Stucco over painted brick

Reply

  #1  
Old 10-07-13, 05:43 PM
Member
Thread Starter
Join Date: Nov 2012
Location: usa
Posts: 19
Received 0 Votes on 0 Posts
Stucco over painted brick

Hi Folks,

I want to stucco an old brick (interior) fireplace. The brick's been painted a number of times so I'd prefer to not try and get the paint off. My thinking is that I could use paper-backed lath? Does that seem like a reasonable approach? Any thoughts on weight and style?

Thanks!
 
Sponsored Links
  #2  
Old 10-08-13, 07:57 PM
BridgeMan45's Avatar
Member
Join Date: Oct 2011
Location: USA
Posts: 3,196
Received 0 Votes on 0 Posts
Go for it (if you like to gamble, that is)! And when the paper's adhesive pulls away from or with the top layer of paint, be prepared for a ton of work in ripping it all off and starting over. If you don't believe me, contact the lath manufacturers and listen to what they tell you.

I'm not much of a gambler, so I'd take the coward's way out and use conventional lath, attached using washer-headed nails with spacers. Even if it required drilling holes in mortar/bricks for small anchors for the nails.

Do it once, and do it right.
 
  #3  
Old 10-10-13, 05:56 PM
Member
Thread Starter
Join Date: Nov 2012
Location: usa
Posts: 19
Received 0 Votes on 0 Posts
Oh no, that's not what I had in mind. I probably didn't explain it very well, of course my intent is to be a "coward"! Tapcons with washers or similar. I guess it was really about the paper backed lath where the paper is a moisture barrier not for adhesion versus using plain lath. I don't know if it's a good, bad or indifferent idea to use it for this type of application. Probably just over thinking this too much, probably no good reason to use the paper backed stuff, maybe some reasons not to.
 
  #4  
Old 10-10-13, 07:57 PM
BridgeMan45's Avatar
Member
Join Date: Oct 2011
Location: USA
Posts: 3,196
Received 0 Votes on 0 Posts
I could have sworn your initial post referred to self-adhesive paper backing on the lath. Was I dreaming, or did you "editorialize" the post to delete the adhesive reference?
 
  #5  
Old 10-11-13, 07:54 AM
Member
Thread Starter
Join Date: Nov 2012
Location: usa
Posts: 19
Received 0 Votes on 0 Posts
Haha! Nope. But no worries, I've gone slightly crazy myself....

It's actually interesting though, now you've got me wondering if using some type of adhesive paper backed lath might not be the best way to go. I wasn't really even aware of that type of lath. While attaching it properly of course, same plan as before, but might actually be get the best overall bond that way? Or maybe I should just stick with a standard lath.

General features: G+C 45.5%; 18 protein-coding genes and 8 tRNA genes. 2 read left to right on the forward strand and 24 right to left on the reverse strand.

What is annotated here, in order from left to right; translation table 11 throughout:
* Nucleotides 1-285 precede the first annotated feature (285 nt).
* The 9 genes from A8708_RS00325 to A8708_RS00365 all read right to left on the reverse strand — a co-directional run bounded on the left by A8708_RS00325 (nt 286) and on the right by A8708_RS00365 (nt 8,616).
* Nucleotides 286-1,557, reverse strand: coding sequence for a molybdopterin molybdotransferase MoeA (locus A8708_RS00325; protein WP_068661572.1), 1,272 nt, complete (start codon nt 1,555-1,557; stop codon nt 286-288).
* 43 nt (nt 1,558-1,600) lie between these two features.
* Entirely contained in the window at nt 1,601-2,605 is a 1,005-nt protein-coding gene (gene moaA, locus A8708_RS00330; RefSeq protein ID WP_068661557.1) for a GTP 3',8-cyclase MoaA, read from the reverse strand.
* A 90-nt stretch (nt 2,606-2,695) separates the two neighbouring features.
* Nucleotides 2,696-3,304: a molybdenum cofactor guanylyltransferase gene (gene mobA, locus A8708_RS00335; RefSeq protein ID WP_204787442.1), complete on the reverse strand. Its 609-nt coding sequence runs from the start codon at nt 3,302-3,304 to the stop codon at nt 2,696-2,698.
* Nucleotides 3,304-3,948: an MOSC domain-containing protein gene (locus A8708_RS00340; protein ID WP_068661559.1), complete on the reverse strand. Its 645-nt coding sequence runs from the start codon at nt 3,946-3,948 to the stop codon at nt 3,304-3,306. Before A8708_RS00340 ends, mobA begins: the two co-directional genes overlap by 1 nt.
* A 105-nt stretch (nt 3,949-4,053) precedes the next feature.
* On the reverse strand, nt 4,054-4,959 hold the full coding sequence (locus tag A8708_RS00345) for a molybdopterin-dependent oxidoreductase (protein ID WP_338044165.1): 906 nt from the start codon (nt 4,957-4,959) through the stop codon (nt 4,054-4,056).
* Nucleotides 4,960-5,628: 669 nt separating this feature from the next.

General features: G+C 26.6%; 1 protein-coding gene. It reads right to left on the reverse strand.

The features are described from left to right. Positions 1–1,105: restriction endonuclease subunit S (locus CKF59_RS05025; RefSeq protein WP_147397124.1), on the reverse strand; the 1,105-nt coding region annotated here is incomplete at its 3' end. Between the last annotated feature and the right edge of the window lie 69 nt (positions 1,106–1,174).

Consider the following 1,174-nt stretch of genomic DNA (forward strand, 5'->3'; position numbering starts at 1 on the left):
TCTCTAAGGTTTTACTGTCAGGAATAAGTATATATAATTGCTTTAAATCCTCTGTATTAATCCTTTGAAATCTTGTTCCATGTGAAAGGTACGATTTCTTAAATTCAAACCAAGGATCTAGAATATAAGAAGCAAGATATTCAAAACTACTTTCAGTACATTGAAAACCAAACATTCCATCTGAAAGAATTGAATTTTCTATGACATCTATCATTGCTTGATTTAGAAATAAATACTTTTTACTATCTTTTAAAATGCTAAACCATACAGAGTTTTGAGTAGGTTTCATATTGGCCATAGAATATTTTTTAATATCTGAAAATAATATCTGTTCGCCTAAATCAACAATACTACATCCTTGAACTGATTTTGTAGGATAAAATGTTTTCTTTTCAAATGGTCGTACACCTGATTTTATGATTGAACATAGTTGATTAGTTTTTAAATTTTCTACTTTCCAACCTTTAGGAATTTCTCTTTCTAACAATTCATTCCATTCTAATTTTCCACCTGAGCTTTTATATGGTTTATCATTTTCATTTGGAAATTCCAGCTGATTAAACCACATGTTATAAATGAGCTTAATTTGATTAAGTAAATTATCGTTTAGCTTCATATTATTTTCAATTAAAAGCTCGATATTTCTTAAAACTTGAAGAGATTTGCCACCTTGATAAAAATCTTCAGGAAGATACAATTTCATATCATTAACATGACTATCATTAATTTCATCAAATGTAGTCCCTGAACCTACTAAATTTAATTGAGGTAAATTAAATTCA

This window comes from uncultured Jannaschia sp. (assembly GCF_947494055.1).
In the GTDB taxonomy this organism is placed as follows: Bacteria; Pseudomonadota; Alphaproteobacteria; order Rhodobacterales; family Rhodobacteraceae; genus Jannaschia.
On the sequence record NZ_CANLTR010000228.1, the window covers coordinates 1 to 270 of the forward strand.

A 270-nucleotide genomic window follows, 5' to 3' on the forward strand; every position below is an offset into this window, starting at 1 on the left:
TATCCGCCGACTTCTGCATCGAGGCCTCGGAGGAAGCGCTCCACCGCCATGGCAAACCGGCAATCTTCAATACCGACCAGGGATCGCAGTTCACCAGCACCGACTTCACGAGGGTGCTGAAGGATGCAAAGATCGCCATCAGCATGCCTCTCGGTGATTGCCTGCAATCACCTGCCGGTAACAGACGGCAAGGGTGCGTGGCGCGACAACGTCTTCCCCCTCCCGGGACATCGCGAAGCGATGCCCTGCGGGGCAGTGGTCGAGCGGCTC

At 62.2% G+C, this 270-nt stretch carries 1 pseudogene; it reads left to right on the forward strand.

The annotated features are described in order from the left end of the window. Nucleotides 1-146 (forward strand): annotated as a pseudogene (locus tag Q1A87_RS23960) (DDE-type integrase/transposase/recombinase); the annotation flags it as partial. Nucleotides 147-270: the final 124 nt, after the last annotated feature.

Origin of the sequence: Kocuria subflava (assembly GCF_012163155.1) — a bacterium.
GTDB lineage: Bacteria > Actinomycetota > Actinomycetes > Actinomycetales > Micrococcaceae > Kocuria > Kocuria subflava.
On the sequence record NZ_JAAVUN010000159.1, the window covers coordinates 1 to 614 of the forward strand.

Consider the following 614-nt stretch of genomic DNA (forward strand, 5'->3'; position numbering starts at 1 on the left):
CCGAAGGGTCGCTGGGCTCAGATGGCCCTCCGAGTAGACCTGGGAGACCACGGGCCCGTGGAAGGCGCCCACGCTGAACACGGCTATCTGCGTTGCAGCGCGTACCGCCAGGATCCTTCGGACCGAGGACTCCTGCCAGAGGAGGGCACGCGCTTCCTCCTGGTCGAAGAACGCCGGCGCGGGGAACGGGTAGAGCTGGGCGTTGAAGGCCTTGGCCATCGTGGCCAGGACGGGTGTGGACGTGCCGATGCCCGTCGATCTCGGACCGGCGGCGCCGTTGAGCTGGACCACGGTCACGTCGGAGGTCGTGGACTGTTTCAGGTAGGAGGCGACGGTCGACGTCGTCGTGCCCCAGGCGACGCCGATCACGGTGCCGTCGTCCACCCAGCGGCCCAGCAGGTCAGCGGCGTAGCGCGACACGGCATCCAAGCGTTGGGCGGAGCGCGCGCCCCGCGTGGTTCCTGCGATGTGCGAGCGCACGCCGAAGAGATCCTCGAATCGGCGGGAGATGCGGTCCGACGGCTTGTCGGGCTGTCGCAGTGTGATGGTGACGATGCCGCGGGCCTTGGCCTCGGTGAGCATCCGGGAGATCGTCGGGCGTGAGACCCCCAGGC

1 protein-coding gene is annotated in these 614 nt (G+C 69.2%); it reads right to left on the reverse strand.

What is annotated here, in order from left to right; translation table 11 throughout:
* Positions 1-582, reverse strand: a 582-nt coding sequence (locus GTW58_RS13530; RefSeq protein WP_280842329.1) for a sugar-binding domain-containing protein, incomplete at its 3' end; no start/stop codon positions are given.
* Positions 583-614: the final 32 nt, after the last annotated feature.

I guess I want to go with the lightest weight, most easily worked lath that still has enough strength for the application. I've only done one exterior wall in the past and I found it difficult to get the lath all lined up on the edges, overlapped properly, etc. And now I'm going to be doing this in our living room and going for a smooth/Santa Barbara type stucco finish. With plenty of corners, edges meeting walls, etc. I think I've seen plastic corner beads, etc. for use with stucco, might be easier to work with, but again, I don't know.

Pretty tricky for me, the biggest thing I have going for me is time... I can take it slooooow.
 
  #6  
Old 10-11-13, 09:34 PM
Member
Join Date: Jul 2003
Location: California
Posts: 1,805
Received 1 Vote on 1 Post
Use 3.4 expanded metal lath. It is a bit harder to work with than 2.5 expanded lath but will support the material better. Maybe you should use self furred lath but if the mortar joints in the brick are pretty deep you will still get some stucco pushed through the lath and get good bond. You might be able to use lightweight gypsum plaster and use the lighter lath. You might find StructoLite or Gypsolite easier to work with but remember it cannot be retempered once it starts to set. On the other hand it is notoriously slow setting and often actually needs a bit of accelerator to initiate the set.
 
  #7  
Old 10-15-13, 10:02 PM
Member
Thread Starter
Join Date: Nov 2012
Location: usa
Posts: 19
Received 0 Votes on 0 Posts
That's interesting tightcoat, StructoLite. So are you saying that I might want to consider plaster instead of stucco? Also, what you reminded me of when you mentioned self furred lath is that this is actually a "Roman" brick fireplace, very much a 50's thing. Thin brick with the mortar tucked really deep, really deep grooves.

So you've really got me thinking about other approaches now, especially because I'm still thinking about shaping the chimney a bit. So when you mention using something that might be easier to work with it sounds interesting. But would I go all "plaster"? I've heard of folks using StructoLite as a topcoat although I guess it's primarily a base coat? Of course I've only "heard" that since I started Googling StructoLite after reading your post.

Hmmm, so I guess the existing mortar depth may not really help too much if I do try to shape the chimney - build it out a bit lower down so that I add a bit of back slope to it as it rises to the ceiling. So I need to figure out how to "build out" starting at a to be added mantle and then start sloping back, then maybe backer board.

Thanks again folks for all the help!
 
Reply

Posting Rules
You may not post new threads
You may not post replies
You may not post attachments
You may not edit your posts

BB code is On
Smilies are On
[IMG] code is On
HTML code is Off
Trackbacks are Off
Pingbacks are Off
Refbacks are Off


Thread Tools
Search this Thread
Display Modes
 
Ask a Question
Question Title:
Description: